The Links Our Stuff Is Made Of

1. News from Novacon: Convoy is dead; long live Contemplation.

2. Is there a backlash against Year’s Best books? See recent reviews by Dan Hartland and Paul Kincaid. In the meantime, Jonathan Strahan has announced the table of contents for the book I’ve been waiting for, his Nightshade Year’s Best Science Fiction and Fantasy:

1. “How to Talk to Girls at Parties” by Neil Gaiman
2. “El Regalo” by Peter S. Beagle
3. “I, Row-Boat” by Cory Doctorow
4. “In the House of the Seven Librarians” by Ellen Klages
5. “Another Word for Map is Faith” by Christopher Rowe*
6. “Under Hell, Over Heaven” by Margo Lanagan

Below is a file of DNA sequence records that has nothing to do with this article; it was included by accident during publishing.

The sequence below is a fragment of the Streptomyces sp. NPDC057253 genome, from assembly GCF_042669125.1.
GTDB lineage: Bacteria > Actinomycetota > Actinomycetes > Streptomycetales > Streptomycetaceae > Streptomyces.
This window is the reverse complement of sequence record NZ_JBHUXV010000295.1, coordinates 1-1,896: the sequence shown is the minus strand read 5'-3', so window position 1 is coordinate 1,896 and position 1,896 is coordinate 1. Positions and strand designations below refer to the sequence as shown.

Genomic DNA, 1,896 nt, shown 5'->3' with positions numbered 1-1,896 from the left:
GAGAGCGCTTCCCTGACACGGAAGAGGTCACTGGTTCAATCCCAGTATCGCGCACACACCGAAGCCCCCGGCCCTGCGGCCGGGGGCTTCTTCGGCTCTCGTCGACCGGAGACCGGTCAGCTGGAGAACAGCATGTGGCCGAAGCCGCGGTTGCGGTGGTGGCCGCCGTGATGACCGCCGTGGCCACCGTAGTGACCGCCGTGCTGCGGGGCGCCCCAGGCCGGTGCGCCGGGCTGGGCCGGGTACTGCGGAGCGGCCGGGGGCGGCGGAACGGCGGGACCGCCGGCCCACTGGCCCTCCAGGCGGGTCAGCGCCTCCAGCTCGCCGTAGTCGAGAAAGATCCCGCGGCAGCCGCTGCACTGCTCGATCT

7. “Incarnation Day” by Walter Jon Williams
8. “The Night Whiskey” by Jeffrey Ford
9. “A Siege of Cranes” by Benjamin Rosenbaum*
10. “Halfway House” by Frances Hardinge
11. “The Bible Repairman” by Tim Powers
12. “Yellow Card Man” by Paolo Bacigalupi*
13. “Pol Pot’s Beautiful Daughter” (Fantasy) by Geoff Ryman*
14. “The American Dead” by Jay Lake*
15. “The Cartesian Theater” by Robert Charles Wilson
16. “Journey into the Kingdom” by M. Rickert*
17. “Eight Episodes” by Robert Reed*
18. “The Wizards of Perfil” by Kelly Link
19. “The Saffron Gatherers” by Elizabeth Hand
20. “D.A.” by Connie Willis
21. “Femaville 29” by Paul di Filippo
22. “Sob in the Silence” by Gene Wolfe
23. “The House Beyond Your Sky” by Benjamin Rosenbaum*
24. “The Djinn’s Wife” by Ian McDonald*